• Productive infrastructure

  • And the equal treatment of women, not just as a matter of justice but delivering an economic dividend.

Fiscal policy is important, monetary policy is important.

But these other features, these measures are essential too.

Just on the equal treatment of women, the biggest change in our national wealth in the past generation has been driven by the increased participation of women in work.

We haven’t got there yet on the equal treatment of women, but if we do, we will be the richest nation in the world.

I want Australians to be drivers, not passengers on the journey of change.

We must boost our productivity: in healthcare, in our education sector, in superannuation funds, in knowledge-based capital, in transport and infrastructure.

This means backing-in your businesses – as engines of productivity and job-creation.

And learning from your businesses.

Because you didn’t get where you are by standing still in a time of rapid change.

You never took the view that the world was too hard to compete in.

And neither should government, nor should Australia.

We should be ambitious for our country to compete and win in the world, to succeed on our terms.

And we should embrace new thinking, new ideas and new solutions.


This must include taking a fresh look at small business formation.

As you know, more and more small businesses are moving towards becoming companies, to gain the legal protection of limited liability.

Incorporation also helps promote asset protection, retaining profits for working capital, access to capital gains tax discounts, succession planning and income distribution.

But in every conversation I have with Australian small businesses and medium enterprises, I’m quickly reminded that our current system requires a series of very complex and unwieldy structures to make this happen.

Setting these structures up takes time and money from business owners who are already time-poor and often challenged by cash-flow.

And maintaining these structures is even more expensive and even more time-consuming.

Only Italy, in the OECD, has more of its citizens go to tax agents to help negotiate the tax system. We have a delightfully complicated system.

Now, instead of accepting this as an inevitable shortcoming of our system, instead of viewing this as an intractable problem, the way of the world, we should focus on finding a solution.

A solution that helps more small businesses access the benefits of incorporation - without imposing the ongoing expense and complexity of new red tape

I’ve been speaking with small business people about improving Australia’s current complicated and expensive arrangements, with another stream of incorporation, one that provides a single, simplified structure, tailored for small business.

A structure that delivers maximum advantage with minimum hassle.

When the United States wrestled with a similar question, they chose to change their corporate structure to create a specific class of corporations for small business.

This sort of differentiated approach is driven by the recognition that compliance measures should be tailored to match the size of your business.

I think it’s an instructive example, something we can learn from and apply.

And the more Australian small businesses I talk to about this solution, the more convinced I become.

I’m not saying this change is easy – or straightforward.

But I have asked my new Shadow Minister for Small Business, Michelle Rowland, to kick-start a more formal round of consultations with small business people like you, with representative organisations like yours, and with the legal profession and accounting bodies like CPA Australia.

I think we can turn this idea with merit, into a policy that delivers benefit.

And just as importantly, from an initiative like this we can build a new, co-ordinated focus on small business policy.


We need to bring new thinking to infrastructure too.

Right now, congestion in our cities and the disconnect between our regions is bad news for every Australian business.

It slows the movement of your goods and the provision of your services to customers, adding to your cost base.

This all hurts productivity at work – and our quality of life outside work.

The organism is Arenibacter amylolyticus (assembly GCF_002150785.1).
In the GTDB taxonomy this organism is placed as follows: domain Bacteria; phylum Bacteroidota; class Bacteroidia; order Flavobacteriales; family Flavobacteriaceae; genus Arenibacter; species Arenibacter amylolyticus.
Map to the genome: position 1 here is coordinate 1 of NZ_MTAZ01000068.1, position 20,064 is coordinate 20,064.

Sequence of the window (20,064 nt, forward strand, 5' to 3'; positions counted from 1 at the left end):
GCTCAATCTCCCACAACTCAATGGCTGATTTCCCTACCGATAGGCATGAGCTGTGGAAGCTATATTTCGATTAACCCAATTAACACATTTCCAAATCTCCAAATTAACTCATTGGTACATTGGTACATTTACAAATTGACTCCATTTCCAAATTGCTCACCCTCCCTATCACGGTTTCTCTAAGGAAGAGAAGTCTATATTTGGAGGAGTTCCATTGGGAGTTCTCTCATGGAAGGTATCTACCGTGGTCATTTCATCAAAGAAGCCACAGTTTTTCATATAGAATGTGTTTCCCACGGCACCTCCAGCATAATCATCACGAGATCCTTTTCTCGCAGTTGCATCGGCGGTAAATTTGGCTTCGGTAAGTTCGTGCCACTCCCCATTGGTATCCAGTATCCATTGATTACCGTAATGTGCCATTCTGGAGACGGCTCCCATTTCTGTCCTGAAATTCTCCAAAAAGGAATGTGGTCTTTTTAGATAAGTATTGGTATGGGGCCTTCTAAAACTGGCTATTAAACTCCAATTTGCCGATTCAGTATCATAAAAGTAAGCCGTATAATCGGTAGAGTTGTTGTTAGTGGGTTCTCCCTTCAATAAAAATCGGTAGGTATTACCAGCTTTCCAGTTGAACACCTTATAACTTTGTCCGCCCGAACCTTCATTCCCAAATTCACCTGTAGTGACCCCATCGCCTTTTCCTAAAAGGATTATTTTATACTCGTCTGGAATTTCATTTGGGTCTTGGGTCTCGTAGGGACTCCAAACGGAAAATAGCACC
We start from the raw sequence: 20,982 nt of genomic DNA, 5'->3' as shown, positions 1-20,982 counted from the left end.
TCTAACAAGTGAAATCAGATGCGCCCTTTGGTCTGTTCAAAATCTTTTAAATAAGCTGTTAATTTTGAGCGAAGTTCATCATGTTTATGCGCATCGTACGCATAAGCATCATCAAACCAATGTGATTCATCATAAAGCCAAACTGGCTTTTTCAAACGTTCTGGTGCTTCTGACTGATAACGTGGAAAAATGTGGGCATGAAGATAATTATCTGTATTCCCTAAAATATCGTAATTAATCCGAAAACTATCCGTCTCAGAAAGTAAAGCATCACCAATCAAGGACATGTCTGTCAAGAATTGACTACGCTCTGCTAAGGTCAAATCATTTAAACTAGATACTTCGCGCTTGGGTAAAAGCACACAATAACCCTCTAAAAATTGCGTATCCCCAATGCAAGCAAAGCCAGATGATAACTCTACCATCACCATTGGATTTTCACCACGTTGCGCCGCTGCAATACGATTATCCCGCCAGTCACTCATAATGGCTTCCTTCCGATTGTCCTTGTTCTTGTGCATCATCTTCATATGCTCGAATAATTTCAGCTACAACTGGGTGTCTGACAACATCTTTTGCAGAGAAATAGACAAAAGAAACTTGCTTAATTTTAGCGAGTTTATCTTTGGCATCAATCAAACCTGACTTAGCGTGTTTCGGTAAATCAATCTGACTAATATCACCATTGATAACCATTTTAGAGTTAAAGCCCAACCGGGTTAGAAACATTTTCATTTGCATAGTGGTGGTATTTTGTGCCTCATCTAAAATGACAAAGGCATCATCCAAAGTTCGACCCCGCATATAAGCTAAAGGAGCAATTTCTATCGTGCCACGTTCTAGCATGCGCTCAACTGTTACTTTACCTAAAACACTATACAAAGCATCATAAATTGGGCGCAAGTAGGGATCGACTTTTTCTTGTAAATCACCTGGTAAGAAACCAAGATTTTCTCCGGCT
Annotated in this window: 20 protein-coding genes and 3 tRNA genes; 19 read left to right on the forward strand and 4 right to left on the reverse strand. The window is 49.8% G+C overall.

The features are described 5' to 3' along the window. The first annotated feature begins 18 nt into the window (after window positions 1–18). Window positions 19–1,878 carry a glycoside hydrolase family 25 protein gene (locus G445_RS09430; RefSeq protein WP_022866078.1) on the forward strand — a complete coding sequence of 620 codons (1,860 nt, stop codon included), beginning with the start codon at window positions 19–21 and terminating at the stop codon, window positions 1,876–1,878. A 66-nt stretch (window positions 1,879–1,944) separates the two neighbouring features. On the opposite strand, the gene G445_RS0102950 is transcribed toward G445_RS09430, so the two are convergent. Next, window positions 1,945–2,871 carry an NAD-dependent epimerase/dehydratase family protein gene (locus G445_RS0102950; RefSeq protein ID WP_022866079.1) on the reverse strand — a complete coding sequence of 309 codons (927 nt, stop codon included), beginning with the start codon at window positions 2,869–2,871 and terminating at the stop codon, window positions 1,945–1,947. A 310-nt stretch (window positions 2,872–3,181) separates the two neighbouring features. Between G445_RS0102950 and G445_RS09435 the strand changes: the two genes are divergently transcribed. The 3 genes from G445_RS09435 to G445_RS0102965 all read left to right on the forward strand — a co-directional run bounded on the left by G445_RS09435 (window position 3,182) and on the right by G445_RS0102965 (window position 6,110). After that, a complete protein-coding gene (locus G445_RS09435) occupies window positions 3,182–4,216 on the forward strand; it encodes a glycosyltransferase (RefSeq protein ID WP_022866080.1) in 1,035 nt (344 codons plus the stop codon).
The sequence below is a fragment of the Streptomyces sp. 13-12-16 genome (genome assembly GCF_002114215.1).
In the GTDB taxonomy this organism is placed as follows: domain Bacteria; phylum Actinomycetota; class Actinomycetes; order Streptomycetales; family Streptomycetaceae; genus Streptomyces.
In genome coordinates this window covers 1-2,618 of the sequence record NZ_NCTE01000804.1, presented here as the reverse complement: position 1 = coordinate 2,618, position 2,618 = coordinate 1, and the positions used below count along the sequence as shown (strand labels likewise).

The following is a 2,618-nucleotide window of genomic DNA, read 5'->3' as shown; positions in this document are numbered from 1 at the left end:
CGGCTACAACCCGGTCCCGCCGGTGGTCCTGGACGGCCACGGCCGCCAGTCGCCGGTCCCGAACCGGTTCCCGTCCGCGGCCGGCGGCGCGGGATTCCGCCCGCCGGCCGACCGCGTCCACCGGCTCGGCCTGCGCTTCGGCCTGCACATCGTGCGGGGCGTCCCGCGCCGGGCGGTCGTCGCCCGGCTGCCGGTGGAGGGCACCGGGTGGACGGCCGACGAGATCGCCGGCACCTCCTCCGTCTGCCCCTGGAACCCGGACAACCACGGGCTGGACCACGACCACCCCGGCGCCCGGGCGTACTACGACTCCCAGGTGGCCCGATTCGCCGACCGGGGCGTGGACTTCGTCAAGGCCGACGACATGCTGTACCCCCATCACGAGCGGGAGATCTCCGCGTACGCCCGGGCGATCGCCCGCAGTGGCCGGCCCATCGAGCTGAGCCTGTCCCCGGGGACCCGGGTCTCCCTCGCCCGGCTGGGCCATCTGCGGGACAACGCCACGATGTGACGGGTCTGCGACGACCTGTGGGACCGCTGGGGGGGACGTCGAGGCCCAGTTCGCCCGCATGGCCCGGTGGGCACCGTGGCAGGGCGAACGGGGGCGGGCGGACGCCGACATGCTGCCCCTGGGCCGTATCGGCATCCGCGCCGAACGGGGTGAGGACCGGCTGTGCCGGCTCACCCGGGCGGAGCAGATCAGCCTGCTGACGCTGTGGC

And the traditional Commonwealth grant funding approach cannot guarantee the scale of the work required to solve this problem.

The old way and the old budgetary process will not do.

We can’t expect State Governments to simply do more, with less.

And yet by 2025, Australia’s superannuation savings will be $4 trillion – some of this money should be put to work on nation-building.

This is why Labor has announced our plans to empower Infrastructure Australia, an independent body, free from short-termism.

Moving beyond the ‘gotcha’ argument about debt, understanding the difference between borrowing for recurrent expenditure and productivity-generating infrastructure.

This is why we’ve announced a $10 billion financing facility to help incentivise private sector investment.

Clearing away the stumbling blocks which stand in the way of good infrastructure projects being financed and taken to market.

Including one of the biggest hurdles: short-term, petty political bickering.

Making the gold standard of infrastructure projects whether they’ve been to Infrastructure Australia, and whether they stack up.

For Labor, this is partly about recognising the limitations on government.

And adopting a commercially-rigorous, business-like approach to decision-making.

It’s the same as sending the right market signals on the move to renewable energy.

Not mandating a solar panel on every roof, but recognising that 15,000 Australian small businesses have already installed the technology, embracing the opportunity to take control of their power bills.

And more and more businesses will take up this chance as the cost of battery and storage technology continues to drop.

This is the Modern Labor view: government as an economic enabler, a creator and a supporter of markets.

Where once we sought to row, now we want to help steer.

It’s not about ideology.

For me, the big game in town is the middle.

Not the extremes of left or right.

Growing our economy, by growing our middle class.

Creating the comfort and confidence for small business to hire more people and create more jobs.

Helping more Australians become more self-sufficient, through the opportunity of work.

And of course, creating the wealth which allows us to support a decent safety net for those genuinely less well-off.

That’s what drives me.

Getting the best out of people.

For me it’s not what school you go to, or postcode you live in.

It’s about how we ensure the great middle of Australia can back themselves in, pay their taxes, send their kids to school, pay their mortgage.

This is where businesses come in.

Well-run businesses, good employers, are some of the heroes of economic progress in this country.

And you are central to our prosperity in the future.

Thanks very much.